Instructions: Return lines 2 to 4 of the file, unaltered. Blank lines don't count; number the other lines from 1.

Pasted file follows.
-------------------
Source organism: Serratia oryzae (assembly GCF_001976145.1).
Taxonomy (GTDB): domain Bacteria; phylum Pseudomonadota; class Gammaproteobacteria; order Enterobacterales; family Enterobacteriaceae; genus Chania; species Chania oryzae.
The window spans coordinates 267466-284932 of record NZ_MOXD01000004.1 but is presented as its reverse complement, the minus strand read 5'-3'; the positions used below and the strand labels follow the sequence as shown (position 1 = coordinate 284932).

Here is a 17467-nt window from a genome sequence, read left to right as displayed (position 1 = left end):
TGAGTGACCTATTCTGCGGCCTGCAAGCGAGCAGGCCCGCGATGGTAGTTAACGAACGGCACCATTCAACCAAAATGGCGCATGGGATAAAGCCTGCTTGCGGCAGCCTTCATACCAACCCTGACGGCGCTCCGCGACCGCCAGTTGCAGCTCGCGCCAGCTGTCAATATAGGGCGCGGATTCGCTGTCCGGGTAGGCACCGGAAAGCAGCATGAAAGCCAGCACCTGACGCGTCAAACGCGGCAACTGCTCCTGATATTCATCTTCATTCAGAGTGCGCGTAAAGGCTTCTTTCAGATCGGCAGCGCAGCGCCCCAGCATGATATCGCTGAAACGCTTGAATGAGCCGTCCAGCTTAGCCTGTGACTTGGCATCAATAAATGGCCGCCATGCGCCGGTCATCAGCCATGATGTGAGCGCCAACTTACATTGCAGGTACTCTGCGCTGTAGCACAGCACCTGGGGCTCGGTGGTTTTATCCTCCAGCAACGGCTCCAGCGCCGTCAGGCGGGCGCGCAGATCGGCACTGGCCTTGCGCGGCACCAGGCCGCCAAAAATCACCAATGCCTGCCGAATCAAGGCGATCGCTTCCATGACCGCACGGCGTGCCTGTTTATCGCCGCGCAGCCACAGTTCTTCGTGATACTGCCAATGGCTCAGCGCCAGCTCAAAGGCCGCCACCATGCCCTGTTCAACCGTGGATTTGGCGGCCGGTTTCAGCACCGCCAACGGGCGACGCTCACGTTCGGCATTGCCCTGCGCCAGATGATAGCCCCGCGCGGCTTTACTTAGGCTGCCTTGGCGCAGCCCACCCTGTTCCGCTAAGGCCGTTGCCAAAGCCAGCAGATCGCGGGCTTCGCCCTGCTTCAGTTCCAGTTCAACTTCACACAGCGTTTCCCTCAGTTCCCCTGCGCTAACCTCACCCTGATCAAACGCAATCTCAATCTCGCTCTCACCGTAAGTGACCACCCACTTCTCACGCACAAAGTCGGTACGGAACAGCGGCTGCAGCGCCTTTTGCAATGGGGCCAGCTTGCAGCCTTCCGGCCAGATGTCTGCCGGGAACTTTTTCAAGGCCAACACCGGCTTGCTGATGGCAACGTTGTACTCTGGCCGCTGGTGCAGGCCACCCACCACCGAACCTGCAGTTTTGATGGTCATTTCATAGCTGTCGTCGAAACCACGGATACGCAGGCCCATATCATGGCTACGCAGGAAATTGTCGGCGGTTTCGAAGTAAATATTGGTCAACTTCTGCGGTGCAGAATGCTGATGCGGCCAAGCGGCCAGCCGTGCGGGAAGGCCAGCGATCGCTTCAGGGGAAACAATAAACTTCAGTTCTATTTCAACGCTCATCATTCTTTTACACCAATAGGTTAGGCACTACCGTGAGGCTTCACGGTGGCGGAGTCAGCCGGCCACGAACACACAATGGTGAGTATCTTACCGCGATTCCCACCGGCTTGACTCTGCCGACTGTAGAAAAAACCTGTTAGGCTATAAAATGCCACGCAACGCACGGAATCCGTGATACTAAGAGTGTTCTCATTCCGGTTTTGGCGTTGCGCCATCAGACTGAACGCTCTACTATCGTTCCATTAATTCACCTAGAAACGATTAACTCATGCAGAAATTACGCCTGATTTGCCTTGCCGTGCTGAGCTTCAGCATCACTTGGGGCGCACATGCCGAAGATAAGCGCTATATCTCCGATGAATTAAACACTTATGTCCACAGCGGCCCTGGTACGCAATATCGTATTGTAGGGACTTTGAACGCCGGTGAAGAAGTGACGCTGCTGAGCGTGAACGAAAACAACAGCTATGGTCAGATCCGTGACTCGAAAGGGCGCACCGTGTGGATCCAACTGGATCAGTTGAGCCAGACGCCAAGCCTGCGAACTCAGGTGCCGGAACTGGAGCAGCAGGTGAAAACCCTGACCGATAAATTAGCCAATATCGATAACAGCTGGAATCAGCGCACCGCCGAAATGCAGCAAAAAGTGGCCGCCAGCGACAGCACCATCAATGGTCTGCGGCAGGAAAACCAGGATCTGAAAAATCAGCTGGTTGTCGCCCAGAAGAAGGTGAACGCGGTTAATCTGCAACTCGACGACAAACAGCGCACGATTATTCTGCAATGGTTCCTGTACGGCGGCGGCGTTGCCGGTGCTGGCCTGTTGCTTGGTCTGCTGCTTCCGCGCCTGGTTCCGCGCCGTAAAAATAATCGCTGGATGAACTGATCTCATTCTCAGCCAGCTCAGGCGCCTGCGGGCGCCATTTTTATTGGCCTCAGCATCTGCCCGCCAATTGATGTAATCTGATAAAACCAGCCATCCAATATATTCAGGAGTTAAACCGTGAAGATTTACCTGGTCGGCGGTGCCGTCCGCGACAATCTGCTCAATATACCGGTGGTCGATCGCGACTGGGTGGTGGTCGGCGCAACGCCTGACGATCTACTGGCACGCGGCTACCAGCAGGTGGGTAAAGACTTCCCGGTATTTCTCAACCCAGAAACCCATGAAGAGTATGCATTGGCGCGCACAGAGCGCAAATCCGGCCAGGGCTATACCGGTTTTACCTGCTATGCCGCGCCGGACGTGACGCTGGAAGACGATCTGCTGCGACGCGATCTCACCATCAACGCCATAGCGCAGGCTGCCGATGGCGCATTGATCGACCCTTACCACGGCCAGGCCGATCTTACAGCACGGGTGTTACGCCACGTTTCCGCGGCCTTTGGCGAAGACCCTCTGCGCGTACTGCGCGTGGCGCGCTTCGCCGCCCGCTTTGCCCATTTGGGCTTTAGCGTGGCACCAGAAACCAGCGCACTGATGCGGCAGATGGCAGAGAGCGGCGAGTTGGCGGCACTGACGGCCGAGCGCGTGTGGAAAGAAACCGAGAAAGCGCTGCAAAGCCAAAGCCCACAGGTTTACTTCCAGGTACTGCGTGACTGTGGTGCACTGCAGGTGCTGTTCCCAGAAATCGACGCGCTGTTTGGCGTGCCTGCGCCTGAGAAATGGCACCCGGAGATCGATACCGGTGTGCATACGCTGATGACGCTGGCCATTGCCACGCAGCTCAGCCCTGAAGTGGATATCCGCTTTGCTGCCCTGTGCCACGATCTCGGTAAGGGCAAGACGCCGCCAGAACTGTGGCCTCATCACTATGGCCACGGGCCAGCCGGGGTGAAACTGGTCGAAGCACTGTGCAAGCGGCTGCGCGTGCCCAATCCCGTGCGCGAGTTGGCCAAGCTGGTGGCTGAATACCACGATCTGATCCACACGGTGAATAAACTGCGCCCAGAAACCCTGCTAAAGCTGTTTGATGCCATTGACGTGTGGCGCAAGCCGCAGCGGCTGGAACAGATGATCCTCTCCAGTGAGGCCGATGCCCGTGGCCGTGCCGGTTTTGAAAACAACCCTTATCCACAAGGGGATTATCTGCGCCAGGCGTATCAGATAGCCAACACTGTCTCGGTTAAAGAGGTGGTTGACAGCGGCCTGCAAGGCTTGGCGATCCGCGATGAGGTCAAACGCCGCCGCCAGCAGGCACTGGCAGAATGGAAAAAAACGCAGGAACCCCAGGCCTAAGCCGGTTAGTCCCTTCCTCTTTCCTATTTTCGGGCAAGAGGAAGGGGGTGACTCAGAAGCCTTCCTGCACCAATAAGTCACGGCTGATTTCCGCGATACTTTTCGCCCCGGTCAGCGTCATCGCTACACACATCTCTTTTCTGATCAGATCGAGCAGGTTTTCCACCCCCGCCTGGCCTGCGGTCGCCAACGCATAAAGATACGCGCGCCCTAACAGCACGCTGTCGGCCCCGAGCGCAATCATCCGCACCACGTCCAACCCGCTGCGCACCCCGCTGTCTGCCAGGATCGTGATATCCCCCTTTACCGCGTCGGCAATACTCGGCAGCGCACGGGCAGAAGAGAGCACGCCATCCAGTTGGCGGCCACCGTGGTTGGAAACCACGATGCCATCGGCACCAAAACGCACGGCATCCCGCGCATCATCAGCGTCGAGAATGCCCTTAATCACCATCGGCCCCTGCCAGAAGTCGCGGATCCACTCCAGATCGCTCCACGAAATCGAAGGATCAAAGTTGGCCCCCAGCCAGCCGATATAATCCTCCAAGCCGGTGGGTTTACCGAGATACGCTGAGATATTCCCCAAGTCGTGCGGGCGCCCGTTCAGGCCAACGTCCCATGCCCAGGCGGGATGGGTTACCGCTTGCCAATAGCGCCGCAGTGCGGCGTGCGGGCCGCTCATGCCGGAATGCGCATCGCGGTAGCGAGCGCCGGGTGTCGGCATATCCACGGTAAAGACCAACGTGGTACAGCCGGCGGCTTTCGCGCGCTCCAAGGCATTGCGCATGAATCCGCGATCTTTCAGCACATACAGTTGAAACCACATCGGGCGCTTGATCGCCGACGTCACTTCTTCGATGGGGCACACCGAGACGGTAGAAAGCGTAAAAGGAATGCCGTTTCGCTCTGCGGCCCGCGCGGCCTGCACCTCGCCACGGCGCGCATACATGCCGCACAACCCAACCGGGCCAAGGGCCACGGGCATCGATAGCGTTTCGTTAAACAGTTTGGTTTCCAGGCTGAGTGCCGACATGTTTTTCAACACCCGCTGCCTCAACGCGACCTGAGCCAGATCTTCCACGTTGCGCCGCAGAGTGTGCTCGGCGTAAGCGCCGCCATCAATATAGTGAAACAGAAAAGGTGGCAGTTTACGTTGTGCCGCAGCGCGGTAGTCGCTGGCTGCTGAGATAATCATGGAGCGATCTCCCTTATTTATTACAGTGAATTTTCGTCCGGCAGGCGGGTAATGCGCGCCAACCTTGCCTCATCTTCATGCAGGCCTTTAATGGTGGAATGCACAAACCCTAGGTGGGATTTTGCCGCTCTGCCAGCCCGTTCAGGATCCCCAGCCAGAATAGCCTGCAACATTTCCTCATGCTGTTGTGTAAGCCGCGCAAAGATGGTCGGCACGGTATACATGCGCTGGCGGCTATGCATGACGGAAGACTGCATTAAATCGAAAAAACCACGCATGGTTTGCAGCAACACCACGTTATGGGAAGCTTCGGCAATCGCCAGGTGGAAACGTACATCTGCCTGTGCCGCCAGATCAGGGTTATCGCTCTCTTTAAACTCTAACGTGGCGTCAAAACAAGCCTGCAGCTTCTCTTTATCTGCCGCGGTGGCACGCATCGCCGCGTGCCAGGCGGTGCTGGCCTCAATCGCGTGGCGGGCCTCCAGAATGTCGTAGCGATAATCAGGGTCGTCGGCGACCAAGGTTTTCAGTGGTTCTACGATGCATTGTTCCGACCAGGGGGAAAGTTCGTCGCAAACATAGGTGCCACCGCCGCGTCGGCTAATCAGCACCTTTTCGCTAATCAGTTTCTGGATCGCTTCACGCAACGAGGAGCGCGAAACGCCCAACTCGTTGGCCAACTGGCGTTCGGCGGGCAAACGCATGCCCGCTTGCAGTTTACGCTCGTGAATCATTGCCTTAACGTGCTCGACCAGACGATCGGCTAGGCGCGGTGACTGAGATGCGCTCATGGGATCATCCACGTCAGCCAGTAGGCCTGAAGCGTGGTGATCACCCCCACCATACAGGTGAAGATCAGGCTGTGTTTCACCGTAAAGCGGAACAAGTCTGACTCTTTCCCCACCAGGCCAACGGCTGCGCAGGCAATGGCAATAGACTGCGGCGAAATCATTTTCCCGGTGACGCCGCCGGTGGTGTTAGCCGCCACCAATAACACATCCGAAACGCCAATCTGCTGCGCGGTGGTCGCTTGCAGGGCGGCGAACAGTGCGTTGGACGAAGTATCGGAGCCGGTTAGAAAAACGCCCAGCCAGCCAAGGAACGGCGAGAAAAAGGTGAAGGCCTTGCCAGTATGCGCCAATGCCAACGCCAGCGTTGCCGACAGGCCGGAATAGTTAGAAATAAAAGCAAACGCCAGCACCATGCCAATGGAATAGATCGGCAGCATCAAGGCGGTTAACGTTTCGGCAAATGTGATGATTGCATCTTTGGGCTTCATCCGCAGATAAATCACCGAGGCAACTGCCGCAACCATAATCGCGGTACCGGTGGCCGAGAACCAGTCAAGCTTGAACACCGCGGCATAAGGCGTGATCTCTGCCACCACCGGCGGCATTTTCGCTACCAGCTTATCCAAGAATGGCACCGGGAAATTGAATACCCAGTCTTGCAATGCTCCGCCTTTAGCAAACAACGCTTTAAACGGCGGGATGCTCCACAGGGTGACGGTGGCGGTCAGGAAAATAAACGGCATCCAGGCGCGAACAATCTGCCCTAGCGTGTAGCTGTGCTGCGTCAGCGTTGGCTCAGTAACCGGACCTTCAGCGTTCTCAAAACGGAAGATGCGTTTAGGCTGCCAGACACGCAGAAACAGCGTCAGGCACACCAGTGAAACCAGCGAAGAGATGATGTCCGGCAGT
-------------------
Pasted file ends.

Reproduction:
Taxonomy (GTDB): domain Bacteria; phylum Pseudomonadota; class Gammaproteobacteria; order Enterobacterales; family Enterobacteriaceae; genus Chania; species Chania oryzae.
The window spans coordinates 267466-284932 of record NZ_MOXD01000004.1 but is presented as its reverse complement, the minus strand read 5'-3'; the positions used below and the strand labels follow the sequence as shown (position 1 = coordinate 284932).

Here is a 17467-nt window from a genome sequence, read left to right as displayed (position 1 = left end):